Definition: "An ergogenic aid is any substance or phenomenon that enhances performance "

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Glycine Propionyl-L-Carnitine as an NO booster

If you're into NO boosters, you might be interested in glycine propionyl-L-carnitine. This cocktail boosts the nitrogen monoxide [NO] concentration in the body in a different way from L-arginine.

Glycine Propionyl-L-Carnitine as an NO booster
Three years ago sports scientists at the University of Memphis published the results of a trial in which they gave 15 men in their twenties a combination of glycine and propionyl-L-carnitine. The structural formulae of the compounds they used are shown here. The men had already been training for an average of 8 years with weights.

In an earlier study, which was published later, the researchers gave the same mix to men who did not do any sports. In that study they noticed that thecompounds raised the NO concentration in the subjects' blood. [Int J Vitam Nutr Res. 2009 May; 79(3): 131-41.]

Because nitrogen monoxide stimulates stem cells to develop into normal muscle cells after training, the cocktail might be interesting for athletes, was the reasoning. At least, if glycine propionyl-L-carnitine boosts the production of NO in athletes too.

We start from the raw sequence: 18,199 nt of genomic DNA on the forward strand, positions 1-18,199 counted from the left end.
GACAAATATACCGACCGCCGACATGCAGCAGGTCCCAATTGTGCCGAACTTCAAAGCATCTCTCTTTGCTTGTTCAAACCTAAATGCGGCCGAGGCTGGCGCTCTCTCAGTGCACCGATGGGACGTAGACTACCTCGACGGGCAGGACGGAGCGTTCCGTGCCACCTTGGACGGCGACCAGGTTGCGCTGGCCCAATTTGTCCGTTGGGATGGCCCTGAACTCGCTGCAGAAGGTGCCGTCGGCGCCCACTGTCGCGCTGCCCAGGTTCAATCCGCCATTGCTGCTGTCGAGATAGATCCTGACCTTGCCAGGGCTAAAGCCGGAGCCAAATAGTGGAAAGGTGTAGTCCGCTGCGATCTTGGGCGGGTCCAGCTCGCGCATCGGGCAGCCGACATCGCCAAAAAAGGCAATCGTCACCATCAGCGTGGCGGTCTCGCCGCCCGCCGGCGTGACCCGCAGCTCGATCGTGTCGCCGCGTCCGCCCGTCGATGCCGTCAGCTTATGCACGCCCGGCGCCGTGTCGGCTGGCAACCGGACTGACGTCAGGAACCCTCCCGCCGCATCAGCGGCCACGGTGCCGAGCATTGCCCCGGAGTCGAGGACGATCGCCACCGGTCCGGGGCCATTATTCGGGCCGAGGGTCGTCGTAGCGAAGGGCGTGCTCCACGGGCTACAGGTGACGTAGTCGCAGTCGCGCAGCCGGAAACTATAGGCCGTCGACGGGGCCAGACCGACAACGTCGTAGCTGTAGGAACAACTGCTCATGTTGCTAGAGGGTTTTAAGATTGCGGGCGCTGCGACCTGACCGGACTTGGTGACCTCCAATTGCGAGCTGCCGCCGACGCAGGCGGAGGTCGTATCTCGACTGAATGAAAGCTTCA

To determine whether this was the case the researchers gave their athletes 4.5 g glycine propionyl-L-carnitine every day. The subjects divided this dose over two moments in the day, one in the morning and one in the afternoon. They took the supplement for 4 weeks. On another occasion the athletes took a placebo for 4 weeks.

At the end of the experiment and the placebo period, the researchers restricted the blood flow in the subjects' upper arm and got them to squeeze handgrips. Afterwards they let the subjects' blood flow again. This procedure boosts the production of NO in the blood vessels. When the researchers measured the amount of NO in the subjects' blood immediately afterwards, they found higher concentrations during the GPLC period.

Glycine Propionyl-L-Carnitine as an NO booster

Most of the subjects reacted positively to the supplement, but some athletes did not. So GPLC doesn't work for everyone.

Glycine Propionyl-L-Carnitine as an NO booster

There was no relationship between the subjects' diet and the effectiveness of the supplement. L-carnitine only enters the cells in combination with carbohydrates and insulin, but apparently GPLC doesn't need carbs.

The researchers haven't yet worked out exactly how GPLC works. One theory is the GPLC makes the enzyme nitric oxide synthase work harder. This is the enzyme that makes NO.

So could you stack GPLC with L-arginine or L-citrulline?

The research was funded by Sigma-tau HealthSciences, a manufacturer of glycine propionyl-L-carnitine. Sigma-tau's preparation is called GlycoCarn.

J Int Soc Sports Nutr. 2007 Dec 3; 4:22.

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